Irish, Portuguese bond spreads rise to new euro-era highs as investors turn to German bonds

By Shawn Pogatchnik, AP
Thursday, September 23, 2010

Irish borrowing rates climb to new euro-era high

DUBLIN — Investors sold off Irish and Portuguese bonds Thursday, driving the borrowing costs of both countries to euro-era records amid continuing fears about heavy government debt levels in Europe.

Dublin analysts said a range of negative forces are driving the widening interest rate gap between Irish debt and German bonds, the benchmark of safety.

The rising gap, or spread, indicates increasing market perception of risk that Ireland might not be able to pay all its debts.

One factor was the high interest rate demanded during the government’s latest efforts this week to sell new bonds. A sale of euro1 billion in 8-year bonds Tuesday required a punishing premium of 6.02 percent, more than a point above the 5 percent available if Ireland were to tap the emergency EU-IMF fund established to aid Greece earlier this year.

And on Thursday, when Ireland sought to sell up to euro500 million in short-term bonds, international interest was disappointingly low.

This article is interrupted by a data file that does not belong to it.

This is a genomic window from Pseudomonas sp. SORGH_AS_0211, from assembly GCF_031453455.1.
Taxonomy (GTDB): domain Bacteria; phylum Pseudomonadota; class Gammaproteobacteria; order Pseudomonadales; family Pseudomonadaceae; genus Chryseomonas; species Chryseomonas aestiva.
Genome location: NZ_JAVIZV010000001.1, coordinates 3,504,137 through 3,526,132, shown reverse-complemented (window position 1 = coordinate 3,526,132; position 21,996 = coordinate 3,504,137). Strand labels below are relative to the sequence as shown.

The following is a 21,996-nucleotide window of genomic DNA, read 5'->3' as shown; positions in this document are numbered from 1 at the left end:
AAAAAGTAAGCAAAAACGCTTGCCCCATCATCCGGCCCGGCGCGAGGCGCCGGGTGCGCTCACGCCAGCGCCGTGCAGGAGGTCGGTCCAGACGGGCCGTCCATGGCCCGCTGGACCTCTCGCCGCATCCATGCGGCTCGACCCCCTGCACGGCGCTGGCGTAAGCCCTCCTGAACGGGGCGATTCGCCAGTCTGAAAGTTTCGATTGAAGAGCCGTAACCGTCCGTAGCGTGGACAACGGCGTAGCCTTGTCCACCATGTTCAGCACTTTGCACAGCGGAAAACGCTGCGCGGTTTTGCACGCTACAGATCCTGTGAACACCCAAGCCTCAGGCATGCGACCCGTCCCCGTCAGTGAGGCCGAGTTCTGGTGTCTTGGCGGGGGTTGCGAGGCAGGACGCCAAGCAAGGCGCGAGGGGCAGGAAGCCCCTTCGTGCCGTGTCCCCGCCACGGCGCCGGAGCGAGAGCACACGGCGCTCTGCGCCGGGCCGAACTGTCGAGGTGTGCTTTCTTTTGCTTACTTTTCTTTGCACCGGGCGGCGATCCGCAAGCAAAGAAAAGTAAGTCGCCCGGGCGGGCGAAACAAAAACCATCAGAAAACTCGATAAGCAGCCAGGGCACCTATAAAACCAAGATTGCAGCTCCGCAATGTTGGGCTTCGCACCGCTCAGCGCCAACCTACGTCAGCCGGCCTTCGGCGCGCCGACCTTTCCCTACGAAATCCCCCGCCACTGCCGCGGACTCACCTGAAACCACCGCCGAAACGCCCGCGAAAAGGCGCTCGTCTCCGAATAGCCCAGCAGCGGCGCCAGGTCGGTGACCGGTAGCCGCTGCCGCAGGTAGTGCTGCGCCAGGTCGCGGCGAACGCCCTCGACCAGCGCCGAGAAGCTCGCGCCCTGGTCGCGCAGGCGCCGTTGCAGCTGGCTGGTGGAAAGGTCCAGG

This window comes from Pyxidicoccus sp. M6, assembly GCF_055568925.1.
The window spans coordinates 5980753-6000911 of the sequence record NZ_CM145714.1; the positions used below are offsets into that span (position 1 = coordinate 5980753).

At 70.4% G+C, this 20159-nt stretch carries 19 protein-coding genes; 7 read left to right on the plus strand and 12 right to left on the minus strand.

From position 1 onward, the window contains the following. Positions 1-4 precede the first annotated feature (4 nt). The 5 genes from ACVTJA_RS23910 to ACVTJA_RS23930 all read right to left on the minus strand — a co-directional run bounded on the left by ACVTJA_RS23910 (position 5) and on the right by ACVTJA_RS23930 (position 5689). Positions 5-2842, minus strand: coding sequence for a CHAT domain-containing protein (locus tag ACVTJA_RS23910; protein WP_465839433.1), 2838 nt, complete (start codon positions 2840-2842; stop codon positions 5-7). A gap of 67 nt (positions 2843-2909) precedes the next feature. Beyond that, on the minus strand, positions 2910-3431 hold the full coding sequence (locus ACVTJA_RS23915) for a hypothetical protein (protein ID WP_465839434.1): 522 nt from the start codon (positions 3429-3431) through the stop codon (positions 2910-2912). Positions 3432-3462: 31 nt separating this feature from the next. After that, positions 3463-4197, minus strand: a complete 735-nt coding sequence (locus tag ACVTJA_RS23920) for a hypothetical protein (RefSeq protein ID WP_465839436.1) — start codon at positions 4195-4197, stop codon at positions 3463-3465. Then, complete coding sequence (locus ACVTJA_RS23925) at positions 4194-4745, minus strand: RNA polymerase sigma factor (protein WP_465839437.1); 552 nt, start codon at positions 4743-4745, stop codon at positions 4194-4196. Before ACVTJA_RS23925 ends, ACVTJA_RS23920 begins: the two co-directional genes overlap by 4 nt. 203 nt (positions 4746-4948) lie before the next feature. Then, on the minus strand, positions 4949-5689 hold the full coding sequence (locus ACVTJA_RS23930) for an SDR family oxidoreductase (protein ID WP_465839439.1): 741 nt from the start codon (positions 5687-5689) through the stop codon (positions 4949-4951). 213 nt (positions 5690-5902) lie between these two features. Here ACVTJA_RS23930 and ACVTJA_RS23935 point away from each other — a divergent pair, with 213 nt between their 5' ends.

Ireland’s National Treasury Management Agency ended up selling just euro400 million in bonds due to expire in February and April 2011 after attracting bids for barely four times that amount; a similar auction last month was nine times oversubscribed.

Bigger factors loom in the longer term.

Investors are awaiting an official Irish announcement on the total cost of its bailout efforts at five Dublin-based banks, particularly nationalized Anglo Irish. Finance Minister Brian Lenihan has promised to provide an independently calculated figure by the end of the month.

Until now, Lenihan has insisted that the Anglo losses — all to be covered by the government — won’t top euro25 billion.

Outside analysts say the bank’s property-weighted loan book will likely require a bailout nearer euro35 billion, a fifth of Ireland’s GDP.

Irish media speculation has mounted this week that the government will be forced to back away from its blanket guarantee on Anglo losses and instead require at least the lowest tier of Anglo’s financial backers, those holding “subordinated” bonds, to eat their own losses.

Also dampening sentiment against Europe’s most debt-struck economies was a report on European manufacturing that indicated slowing growth in August. Analysts see growth as essential for Ireland, Portugal, Spain and Greece to boost their tax intakes and claw their way out of heavy deficit spending.

Ireland confirmed Thursday it remains mired in a 2-year recession. Its second-quarter GDP figure slid 1.2 percent versus the previous quarter.

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